Nobody's quite forgotten that a really big solar event can upset kit even as crude as a telegraph, so the US military is recruiting radio hams to help test its contingency plans.
The exercise will happen between November 8 and November 10 (US time), when operators will be asked to practice what to do before and after the Sun belches plasma and an electromagnetic field into space after a major coronal mass ejection (CME).
The Military Auxiliary Radio System (MARS) is looking to the Amateur Radio Emergency Service (ARES) and Radio Amateur Civil Emergency Services (RACES) groups.
America's national association for amateur radio (ARRL) says the exercise will focus on developing the “interface with the greater amateur radio community”.
The exercise will simulate a radio blackout and infrastructure damage, starting with three hours of silence, after which stations will start coming back on air (and, as would be the case if such an event happened for real, demanding information as soon as they could talk).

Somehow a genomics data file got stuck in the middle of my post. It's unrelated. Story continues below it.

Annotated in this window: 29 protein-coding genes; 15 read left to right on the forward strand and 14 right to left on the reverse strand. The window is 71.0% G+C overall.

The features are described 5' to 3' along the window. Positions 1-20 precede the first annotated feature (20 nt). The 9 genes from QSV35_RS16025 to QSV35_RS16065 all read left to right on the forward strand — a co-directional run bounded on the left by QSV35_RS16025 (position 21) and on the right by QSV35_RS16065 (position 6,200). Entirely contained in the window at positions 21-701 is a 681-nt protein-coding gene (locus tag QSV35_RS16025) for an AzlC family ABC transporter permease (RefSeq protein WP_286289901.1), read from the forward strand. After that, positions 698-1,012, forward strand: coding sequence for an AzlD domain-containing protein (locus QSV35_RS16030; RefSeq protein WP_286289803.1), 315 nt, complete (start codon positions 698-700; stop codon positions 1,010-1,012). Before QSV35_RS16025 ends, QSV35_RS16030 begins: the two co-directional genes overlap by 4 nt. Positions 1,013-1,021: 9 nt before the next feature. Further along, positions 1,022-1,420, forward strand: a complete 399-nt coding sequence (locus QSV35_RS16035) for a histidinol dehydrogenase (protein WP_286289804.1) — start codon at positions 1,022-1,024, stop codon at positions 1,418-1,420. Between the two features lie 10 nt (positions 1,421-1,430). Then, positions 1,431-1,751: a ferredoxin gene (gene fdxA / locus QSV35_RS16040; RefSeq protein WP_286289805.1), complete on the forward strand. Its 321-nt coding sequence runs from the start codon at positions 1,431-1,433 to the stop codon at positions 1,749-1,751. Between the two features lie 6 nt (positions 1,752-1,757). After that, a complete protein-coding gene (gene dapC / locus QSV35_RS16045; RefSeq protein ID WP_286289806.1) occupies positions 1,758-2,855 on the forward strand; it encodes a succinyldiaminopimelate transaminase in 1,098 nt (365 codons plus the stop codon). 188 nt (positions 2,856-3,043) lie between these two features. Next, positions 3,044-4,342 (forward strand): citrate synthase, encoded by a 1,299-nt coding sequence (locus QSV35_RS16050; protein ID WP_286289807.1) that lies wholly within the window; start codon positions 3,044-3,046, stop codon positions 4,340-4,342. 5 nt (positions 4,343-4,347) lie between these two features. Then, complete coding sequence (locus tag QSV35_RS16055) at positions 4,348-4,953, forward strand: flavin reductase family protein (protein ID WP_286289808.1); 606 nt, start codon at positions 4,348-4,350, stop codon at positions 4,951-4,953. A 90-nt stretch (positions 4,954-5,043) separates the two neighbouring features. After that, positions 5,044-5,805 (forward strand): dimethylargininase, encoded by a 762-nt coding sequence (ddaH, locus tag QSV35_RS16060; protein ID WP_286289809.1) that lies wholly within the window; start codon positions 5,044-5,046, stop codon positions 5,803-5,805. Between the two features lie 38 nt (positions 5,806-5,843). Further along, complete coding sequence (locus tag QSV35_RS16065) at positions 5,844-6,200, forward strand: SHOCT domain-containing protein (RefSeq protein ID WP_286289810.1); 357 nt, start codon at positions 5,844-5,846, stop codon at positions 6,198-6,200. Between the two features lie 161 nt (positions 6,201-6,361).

The event will also let operators discuss what they can do to protect their radio kit ahead of a severe CME.
CMEs are common, but since Earth is small and space is big, most don't cause us any concern. However, the DoD says if Earth was in the path of a big enough CME, the effects could range from damage or destruction of satellites to disruption of terrestrial communications and electricity infrastructure.
The plasma released by the sun in CMEs heads our way at between 100 and 3,000 km/second. ®